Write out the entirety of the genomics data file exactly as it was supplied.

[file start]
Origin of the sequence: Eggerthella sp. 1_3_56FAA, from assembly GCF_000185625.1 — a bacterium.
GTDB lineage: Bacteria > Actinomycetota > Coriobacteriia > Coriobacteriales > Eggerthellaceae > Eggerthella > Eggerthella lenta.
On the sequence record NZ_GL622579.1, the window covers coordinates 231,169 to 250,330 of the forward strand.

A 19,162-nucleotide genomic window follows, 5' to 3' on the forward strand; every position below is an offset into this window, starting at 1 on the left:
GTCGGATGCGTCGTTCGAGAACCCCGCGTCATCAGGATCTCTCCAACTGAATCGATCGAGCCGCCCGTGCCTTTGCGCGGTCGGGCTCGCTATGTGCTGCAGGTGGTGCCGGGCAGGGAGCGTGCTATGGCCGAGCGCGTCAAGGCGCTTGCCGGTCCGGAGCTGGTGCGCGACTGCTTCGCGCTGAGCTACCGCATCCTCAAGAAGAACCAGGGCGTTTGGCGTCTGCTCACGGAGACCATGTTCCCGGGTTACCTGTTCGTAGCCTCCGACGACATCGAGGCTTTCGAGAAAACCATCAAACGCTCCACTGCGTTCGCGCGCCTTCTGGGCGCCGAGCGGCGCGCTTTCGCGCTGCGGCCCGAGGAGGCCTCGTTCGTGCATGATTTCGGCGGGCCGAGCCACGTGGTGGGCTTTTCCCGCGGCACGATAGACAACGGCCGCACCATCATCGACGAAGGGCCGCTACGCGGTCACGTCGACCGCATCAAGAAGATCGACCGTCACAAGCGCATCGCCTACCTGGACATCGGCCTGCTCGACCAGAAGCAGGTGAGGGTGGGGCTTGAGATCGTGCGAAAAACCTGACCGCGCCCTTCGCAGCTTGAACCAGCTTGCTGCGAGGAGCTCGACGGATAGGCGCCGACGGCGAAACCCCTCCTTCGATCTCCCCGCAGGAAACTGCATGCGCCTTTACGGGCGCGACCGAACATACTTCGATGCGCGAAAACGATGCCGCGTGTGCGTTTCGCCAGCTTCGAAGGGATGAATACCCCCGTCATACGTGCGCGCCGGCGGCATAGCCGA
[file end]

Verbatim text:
Origin of the sequence: Eggerthella sp. 1_3_56FAA, from assembly GCF_000185625.1 — a bacterium.
GTDB lineage: Bacteria > Actinomycetota > Coriobacteriia > Coriobacteriales > Eggerthellaceae > Eggerthella > Eggerthella lenta.
On the sequence record NZ_GL622579.1, the window covers coordinates 231,169 to 250,330 of the forward strand.

A 19,162-nucleotide genomic window follows, 5' to 3' on the forward strand; every position below is an offset into this window, starting at 1 on the left:
GTCGGATGCGTCGTTCGAGAACCCCGCGTCATCAGGATCTCTCCAACTGAATCGATCGAGCCGCCCGTGCCTTTGCGCGGTCGGGCTCGCTATGTGCTGCAGGTGGTGCCGGGCAGGGAGCGTGCTATGGCCGAGCGCGTCAAGGCGCTTGCCGGTCCGGAGCTGGTGCGCGACTGCTTCGCGCTGAGCTACCGCATCCTCAAGAAGAACCAGGGCGTTTGGCGTCTGCTCACGGAGACCATGTTCCCGGGTTACCTGTTCGTAGCCTCCGACGACATCGAGGCTTTCGAGAAAACCATCAAACGCTCCACTGCGTTCGCGCGCCTTCTGGGCGCCGAGCGGCGCGCTTTCGCGCTGCGGCCCGAGGAGGCCTCGTTCGTGCATGATTTCGGCGGGCCGAGCCACGTGGTGGGCTTTTCCCGCGGCACGATAGACAACGGCCGCACCATCATCGACGAAGGGCCGCTACGCGGTCACGTCGACCGCATCAAGAAGATCGACCGTCACAAGCGCATCGCCTACCTGGACATCGGCCTGCTCGACCAGAAGCAGGTGAGGGTGGGGCTTGAGATCGTGCGAAAAACCTGACCGCGCCCTTCGCAGCTTGAACCAGCTTGCTGCGAGGAGCTCGACGGATAGGCGCCGACGGCGAAACCCCTCCTTCGATCTCCCCGCAGGAAACTGCATGCGCCTTTACGGGCGCGACCGAACATACTTCGATGCGCGAAAACGATGCCGCGTGTGCGTTTCGCCAGCTTCGAAGGGATGAATACCCCCGTCATACGTGCGCGCCGGCGGCATAGCCGA